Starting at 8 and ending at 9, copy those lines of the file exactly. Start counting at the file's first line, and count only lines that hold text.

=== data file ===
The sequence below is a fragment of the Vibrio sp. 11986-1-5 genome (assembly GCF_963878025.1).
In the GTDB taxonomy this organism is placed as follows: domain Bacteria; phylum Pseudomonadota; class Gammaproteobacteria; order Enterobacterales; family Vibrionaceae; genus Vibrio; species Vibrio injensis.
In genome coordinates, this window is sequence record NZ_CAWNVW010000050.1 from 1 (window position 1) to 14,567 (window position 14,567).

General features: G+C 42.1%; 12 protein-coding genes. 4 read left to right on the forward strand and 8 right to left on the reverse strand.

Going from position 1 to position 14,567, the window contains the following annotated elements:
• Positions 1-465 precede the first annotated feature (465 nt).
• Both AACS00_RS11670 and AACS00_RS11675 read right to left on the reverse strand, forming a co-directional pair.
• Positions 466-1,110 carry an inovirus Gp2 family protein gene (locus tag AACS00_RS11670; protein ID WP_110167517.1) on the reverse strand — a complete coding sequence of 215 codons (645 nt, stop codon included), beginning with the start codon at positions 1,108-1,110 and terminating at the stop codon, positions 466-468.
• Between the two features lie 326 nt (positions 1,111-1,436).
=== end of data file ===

• Positions 466-1,110 carry an inovirus Gp2 family protein gene (locus tag AACS00_RS11670; protein ID WP_110167517.1) on the reverse strand — a complete coding sequence of 215 codons (645 nt, stop codon included), beginning with the start codon at positions 1,108-1,110 and terminating at the stop codon, positions 466-468.
• Between the two features lie 326 nt (positions 1,111-1,436).